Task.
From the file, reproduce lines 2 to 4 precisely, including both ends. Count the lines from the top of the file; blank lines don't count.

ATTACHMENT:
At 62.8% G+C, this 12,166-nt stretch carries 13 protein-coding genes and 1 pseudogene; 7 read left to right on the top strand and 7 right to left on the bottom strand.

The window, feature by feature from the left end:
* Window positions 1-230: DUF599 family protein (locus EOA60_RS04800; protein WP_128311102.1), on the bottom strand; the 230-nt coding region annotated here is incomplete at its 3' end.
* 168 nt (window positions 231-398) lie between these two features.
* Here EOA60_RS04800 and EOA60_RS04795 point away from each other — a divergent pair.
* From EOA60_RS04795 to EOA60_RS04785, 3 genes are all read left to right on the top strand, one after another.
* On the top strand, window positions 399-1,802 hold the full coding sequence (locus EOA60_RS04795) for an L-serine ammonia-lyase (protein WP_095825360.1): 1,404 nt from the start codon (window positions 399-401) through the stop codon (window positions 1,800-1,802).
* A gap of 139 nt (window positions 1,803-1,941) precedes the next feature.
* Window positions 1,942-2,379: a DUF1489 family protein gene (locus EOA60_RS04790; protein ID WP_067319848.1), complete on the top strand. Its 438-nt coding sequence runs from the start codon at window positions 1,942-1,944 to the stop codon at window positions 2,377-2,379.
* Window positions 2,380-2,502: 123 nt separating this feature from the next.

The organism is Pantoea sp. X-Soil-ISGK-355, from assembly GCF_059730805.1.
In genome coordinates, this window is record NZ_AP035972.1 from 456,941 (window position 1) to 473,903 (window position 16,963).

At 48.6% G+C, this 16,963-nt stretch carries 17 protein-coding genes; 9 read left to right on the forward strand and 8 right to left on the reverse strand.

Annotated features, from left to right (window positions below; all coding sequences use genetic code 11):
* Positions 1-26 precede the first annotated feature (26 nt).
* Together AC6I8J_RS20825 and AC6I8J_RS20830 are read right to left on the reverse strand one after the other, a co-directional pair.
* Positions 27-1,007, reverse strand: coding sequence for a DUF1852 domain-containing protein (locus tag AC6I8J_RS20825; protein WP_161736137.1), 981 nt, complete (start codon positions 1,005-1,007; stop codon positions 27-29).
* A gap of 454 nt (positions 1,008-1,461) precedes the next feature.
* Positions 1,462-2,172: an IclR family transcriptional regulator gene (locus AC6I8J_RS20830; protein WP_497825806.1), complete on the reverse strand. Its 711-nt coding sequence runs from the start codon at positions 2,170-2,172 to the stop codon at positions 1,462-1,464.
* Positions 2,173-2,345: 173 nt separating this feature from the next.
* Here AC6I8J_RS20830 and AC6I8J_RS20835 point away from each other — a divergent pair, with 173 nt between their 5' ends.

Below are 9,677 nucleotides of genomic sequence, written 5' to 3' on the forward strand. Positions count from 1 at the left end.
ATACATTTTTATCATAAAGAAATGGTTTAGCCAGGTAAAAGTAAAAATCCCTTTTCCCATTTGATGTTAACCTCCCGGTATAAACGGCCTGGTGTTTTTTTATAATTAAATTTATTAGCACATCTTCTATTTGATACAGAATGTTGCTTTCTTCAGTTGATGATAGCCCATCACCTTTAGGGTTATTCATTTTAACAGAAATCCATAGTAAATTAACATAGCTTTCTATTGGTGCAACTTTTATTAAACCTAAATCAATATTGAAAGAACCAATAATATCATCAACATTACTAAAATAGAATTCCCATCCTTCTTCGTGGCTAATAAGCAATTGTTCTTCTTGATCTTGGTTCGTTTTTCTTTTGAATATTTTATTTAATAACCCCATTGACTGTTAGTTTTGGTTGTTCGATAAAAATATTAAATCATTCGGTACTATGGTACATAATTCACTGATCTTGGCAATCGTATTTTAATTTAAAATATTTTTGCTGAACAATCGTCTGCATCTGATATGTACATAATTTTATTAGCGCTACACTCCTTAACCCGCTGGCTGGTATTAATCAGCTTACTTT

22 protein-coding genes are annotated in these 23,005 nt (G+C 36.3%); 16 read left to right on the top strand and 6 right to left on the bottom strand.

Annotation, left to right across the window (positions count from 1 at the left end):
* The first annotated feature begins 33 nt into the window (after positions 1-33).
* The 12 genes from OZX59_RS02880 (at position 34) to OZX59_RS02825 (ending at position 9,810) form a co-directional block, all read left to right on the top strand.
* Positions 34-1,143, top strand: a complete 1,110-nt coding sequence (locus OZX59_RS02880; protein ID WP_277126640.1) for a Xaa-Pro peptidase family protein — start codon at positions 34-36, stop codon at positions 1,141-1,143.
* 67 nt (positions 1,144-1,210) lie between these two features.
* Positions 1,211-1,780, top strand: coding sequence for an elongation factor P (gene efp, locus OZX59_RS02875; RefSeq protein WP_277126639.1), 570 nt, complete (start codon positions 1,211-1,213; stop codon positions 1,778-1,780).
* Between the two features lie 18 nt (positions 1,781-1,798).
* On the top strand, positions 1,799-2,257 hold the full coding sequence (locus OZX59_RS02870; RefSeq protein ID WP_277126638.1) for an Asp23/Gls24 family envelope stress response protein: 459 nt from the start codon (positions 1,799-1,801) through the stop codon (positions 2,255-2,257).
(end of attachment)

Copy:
The window, feature by feature from the left end:
* Window positions 1-230: DUF599 family protein (locus EOA60_RS04800; protein WP_128311102.1), on the bottom strand; the 230-nt coding region annotated here is incomplete at its 3' end.
* 168 nt (window positions 231-398) lie between these two features.